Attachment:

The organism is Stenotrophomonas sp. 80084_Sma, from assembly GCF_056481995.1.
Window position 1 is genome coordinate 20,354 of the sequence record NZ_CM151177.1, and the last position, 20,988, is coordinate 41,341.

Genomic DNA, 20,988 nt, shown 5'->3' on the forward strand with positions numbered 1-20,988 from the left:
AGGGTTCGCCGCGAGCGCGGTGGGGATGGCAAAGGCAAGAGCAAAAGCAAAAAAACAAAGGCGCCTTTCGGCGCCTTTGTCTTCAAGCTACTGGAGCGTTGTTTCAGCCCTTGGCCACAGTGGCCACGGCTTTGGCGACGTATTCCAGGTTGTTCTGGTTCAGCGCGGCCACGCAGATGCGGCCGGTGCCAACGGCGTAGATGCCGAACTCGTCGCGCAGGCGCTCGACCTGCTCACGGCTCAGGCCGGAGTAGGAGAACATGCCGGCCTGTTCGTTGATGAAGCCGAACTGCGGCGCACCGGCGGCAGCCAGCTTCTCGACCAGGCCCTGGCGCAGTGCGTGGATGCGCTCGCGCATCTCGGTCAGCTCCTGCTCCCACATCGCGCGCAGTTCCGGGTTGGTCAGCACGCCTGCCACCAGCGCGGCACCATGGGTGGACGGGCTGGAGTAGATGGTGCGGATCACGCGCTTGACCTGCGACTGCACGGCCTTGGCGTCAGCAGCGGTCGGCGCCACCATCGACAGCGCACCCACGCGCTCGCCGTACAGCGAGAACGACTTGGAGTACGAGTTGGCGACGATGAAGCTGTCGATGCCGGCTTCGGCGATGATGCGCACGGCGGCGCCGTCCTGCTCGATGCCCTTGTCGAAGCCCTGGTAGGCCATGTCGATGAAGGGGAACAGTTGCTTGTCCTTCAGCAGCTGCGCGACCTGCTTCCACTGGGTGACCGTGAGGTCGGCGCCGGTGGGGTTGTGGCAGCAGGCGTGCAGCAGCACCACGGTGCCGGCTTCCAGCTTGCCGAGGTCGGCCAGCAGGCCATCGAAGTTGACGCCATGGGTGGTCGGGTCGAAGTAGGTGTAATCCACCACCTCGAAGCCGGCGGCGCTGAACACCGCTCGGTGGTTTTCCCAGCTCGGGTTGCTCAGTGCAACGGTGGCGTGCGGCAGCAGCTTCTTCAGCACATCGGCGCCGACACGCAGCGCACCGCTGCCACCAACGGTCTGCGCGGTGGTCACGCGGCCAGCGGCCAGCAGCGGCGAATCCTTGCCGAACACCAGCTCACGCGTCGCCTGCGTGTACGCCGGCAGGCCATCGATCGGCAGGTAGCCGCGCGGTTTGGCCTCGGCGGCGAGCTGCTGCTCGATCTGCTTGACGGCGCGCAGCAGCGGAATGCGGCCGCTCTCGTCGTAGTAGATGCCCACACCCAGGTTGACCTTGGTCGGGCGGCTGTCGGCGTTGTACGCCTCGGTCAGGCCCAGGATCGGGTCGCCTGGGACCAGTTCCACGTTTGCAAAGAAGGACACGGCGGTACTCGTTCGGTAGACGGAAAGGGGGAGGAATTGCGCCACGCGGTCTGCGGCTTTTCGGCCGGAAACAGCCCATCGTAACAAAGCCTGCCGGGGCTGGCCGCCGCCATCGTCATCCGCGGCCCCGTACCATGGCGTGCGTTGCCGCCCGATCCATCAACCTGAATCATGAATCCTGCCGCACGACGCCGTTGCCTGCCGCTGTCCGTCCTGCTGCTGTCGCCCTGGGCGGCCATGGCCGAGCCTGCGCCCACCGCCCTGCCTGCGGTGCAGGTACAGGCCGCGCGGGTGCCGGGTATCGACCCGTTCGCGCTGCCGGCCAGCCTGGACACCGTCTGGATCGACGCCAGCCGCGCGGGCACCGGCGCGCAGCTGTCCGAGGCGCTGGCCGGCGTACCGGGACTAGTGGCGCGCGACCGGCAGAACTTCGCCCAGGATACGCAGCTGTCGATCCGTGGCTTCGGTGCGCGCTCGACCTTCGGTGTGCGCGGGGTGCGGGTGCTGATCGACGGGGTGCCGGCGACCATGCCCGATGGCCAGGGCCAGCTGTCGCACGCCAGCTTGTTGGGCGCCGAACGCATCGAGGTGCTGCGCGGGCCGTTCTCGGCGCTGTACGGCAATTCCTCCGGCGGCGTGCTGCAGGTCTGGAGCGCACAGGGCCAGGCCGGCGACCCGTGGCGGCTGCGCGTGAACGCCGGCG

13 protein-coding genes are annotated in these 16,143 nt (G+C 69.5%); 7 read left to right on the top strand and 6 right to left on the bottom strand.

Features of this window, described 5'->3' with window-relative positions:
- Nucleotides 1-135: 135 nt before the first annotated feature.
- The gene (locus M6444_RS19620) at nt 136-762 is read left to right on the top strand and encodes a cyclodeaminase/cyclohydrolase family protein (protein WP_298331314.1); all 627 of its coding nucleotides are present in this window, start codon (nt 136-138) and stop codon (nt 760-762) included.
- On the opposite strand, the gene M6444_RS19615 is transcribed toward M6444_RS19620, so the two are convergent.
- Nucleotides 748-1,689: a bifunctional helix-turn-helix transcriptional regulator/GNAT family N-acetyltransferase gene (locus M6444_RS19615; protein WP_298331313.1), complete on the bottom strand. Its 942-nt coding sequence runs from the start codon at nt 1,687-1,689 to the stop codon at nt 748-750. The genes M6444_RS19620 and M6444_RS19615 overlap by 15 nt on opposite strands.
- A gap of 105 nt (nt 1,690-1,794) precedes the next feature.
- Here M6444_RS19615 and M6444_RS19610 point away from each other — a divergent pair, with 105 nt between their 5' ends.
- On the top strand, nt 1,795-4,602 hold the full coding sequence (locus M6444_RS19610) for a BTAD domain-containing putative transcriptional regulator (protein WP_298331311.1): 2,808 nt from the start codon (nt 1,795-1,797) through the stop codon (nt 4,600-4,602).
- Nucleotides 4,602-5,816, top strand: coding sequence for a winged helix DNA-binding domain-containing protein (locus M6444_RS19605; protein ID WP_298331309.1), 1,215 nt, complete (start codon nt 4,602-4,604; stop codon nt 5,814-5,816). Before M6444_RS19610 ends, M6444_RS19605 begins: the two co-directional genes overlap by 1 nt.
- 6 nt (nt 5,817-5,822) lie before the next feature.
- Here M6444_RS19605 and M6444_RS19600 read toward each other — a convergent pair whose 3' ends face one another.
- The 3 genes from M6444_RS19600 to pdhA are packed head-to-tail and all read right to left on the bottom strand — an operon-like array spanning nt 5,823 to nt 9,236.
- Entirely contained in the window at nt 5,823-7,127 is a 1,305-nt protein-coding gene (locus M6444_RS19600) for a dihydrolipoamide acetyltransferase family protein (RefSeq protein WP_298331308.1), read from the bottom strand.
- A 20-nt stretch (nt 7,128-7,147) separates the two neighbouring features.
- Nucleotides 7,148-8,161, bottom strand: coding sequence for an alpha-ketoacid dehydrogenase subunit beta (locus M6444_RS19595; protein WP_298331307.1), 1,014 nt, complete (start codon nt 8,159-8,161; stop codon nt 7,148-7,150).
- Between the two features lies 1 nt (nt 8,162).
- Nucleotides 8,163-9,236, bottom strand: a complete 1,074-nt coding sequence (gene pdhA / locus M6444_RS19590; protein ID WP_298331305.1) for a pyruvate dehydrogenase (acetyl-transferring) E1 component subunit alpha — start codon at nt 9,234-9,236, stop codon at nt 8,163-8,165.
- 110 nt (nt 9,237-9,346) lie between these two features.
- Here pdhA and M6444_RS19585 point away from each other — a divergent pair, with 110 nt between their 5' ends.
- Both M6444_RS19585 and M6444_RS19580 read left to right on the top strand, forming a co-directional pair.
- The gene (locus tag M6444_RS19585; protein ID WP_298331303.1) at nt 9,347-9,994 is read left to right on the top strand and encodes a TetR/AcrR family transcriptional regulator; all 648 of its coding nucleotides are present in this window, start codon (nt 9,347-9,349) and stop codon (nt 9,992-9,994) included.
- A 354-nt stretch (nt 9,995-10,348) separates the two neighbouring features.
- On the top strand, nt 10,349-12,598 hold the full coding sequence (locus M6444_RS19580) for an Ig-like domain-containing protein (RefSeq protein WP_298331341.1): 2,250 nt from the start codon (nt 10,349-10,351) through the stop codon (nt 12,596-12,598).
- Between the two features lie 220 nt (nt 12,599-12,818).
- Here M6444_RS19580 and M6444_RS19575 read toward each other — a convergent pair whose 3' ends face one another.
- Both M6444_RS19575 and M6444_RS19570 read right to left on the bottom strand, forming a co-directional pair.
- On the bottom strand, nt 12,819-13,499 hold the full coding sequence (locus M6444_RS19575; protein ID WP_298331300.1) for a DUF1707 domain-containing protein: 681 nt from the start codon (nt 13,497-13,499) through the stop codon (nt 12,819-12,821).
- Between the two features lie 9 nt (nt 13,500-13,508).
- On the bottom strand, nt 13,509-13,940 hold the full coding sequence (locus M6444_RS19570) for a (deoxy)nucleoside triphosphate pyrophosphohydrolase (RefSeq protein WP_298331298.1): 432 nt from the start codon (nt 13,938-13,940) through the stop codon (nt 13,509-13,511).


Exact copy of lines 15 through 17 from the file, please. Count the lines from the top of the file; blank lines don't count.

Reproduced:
- 6 nt (nt 5,817-5,822) lie before the next feature.
- Here M6444_RS19605 and M6444_RS19600 read toward each other — a convergent pair whose 3' ends face one another.
- The 3 genes from M6444_RS19600 to pdhA are packed head-to-tail and all read right to left on the bottom strand — an operon-like array spanning nt 5,823 to nt 9,236.